In August 2019, a picture of a patient with oxygen masks and a nasal cannula being wheeled into an Equity Bank branch in Kampala to withdraw money for his hospital bills went viral. This picture evoked a public outcry and anger about the lack of integrity in our health care systems and the ruthlessness of private hospitals to get paid with claims albeit unsubstantiated, purporting that a certain private hospital where the patient was receiving treatment had wheeled him to the bank to access funds prior to medical treatment.
After the spike in Covid-19 cases, there have been numerous stories of patients paying through the nose with some having to pledge some form of security including land titles to obtain specialised treatment. This has caused families to take out loans or to sell family and personal assets to raise money to meet the hospital bills. Others have had to organise mini fundraising drives on social media platforms to raise money to pay off the bill.
The bills to say the least are obscenely high and one such bill from a private facility in suburban Kampala was upwards of UGX 120 million for 10 days in ICU. Unfortunately, the patient died and when the family posted this on social media platforms to raise cash to offset the bill, the hospital administration came out to rebut the “exaggerated” cost claiming that the true bill was only “UGX 70 million” after public outcry that private hospitals were taking advantage of the pandemic to make a killing.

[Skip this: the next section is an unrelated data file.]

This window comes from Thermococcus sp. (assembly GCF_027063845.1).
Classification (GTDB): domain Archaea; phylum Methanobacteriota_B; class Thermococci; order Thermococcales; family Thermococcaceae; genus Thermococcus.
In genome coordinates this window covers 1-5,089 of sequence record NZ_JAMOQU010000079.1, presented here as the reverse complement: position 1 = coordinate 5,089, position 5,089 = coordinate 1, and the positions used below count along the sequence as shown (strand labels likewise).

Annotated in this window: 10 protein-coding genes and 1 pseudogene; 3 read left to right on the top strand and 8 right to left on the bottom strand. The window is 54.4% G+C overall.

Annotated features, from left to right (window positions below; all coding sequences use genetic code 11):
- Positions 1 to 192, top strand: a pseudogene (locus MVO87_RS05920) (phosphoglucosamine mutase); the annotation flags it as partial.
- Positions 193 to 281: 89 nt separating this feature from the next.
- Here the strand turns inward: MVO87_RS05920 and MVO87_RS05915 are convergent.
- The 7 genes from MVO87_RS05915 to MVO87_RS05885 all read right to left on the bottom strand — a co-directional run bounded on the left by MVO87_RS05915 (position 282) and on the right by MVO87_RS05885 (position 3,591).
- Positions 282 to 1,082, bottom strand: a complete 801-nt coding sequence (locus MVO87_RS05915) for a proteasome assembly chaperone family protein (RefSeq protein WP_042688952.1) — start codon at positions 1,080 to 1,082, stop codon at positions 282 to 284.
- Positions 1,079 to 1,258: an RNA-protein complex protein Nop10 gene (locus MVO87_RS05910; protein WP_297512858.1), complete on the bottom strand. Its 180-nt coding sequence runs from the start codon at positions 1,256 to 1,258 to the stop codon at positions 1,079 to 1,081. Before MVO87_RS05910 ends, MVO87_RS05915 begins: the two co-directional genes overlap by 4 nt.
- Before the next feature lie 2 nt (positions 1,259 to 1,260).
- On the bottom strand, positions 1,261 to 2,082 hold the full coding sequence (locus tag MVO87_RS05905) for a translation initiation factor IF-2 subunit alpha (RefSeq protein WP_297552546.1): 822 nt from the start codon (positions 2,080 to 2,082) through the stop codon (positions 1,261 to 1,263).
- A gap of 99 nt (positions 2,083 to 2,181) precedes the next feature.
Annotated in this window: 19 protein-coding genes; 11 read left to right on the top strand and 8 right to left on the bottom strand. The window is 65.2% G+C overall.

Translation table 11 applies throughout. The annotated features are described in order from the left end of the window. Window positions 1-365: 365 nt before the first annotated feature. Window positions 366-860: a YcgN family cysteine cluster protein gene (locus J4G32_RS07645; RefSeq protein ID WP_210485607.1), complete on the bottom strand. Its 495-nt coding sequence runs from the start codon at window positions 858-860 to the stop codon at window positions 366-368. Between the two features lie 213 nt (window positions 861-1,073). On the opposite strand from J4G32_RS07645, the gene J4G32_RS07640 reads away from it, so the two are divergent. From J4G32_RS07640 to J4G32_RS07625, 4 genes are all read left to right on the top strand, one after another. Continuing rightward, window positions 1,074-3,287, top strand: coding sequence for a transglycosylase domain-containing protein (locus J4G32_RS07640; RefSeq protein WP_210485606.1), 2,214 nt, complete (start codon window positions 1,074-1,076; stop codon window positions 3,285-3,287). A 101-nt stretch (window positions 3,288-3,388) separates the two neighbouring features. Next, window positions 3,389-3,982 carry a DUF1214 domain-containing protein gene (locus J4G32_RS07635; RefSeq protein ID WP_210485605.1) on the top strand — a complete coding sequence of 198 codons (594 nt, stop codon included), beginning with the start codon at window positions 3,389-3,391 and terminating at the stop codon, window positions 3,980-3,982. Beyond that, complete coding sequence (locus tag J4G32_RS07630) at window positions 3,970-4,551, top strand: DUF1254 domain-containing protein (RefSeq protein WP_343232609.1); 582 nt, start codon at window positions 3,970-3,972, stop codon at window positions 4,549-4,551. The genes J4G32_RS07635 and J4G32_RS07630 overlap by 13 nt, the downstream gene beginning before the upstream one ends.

In a country where the per capita income is roughly UGX2.7 million, it means that the cost of treating a critically-ill Covid-19 patient is beyond the affordability of most households. UGX 70 million over a 10-day period means on average UGX 7 million daily is needed.
There is a need for the Ministry of Health to regulate these prices to protect the public from unethical business practices. Although the 1995 Constitution doesn’t have a specific provision for the right to health,our courts have unequivocally pronounced themselves on the justiciability of the right to health as a social and economic right.
The Center for Health, Human Rights, and Development, (CEHURD) yesterday petitioned court to compel the Government of Uganda through the Ministry of Health and the Medical and Dental practitioners council to reign in healthprenuers and regulate the prices charged for the management and treatment of Covid-19 patients. Human rights go beyond political rights and it’s about time social and economic rights are given the same attention as political rights.
Despite absence of an express provision in the 1995 Constitution on the right to health, the same is implied from other constitutional clauses. For example the National objectives and directive principles of state policies, the articles on the right to life, human dignity and women rights among others.
The absence of an express Constitutional provision is not unique to Uganda but also in many other countries’ constitutions. It has therefore always fallen on courts to infer the right to health as a fundamental right.
In the indian case of Bandhua Mukti Morcha v. Union of India & Ors. (1997) 10 SCC 549 the Supreme Court inferred the right to health from Article 21 of the Indian Constitution which guarantees the right to life.
Similarly in the state of Punjab and Ors. v. Mohinder Singh Chawala CIVIL APPEAL NOS.16980-81 OF 1996 , court reaffirmed that the right to health is fundamental to the right to life and should be put on record that the Government has a constitutional obligation to provide health services to the people.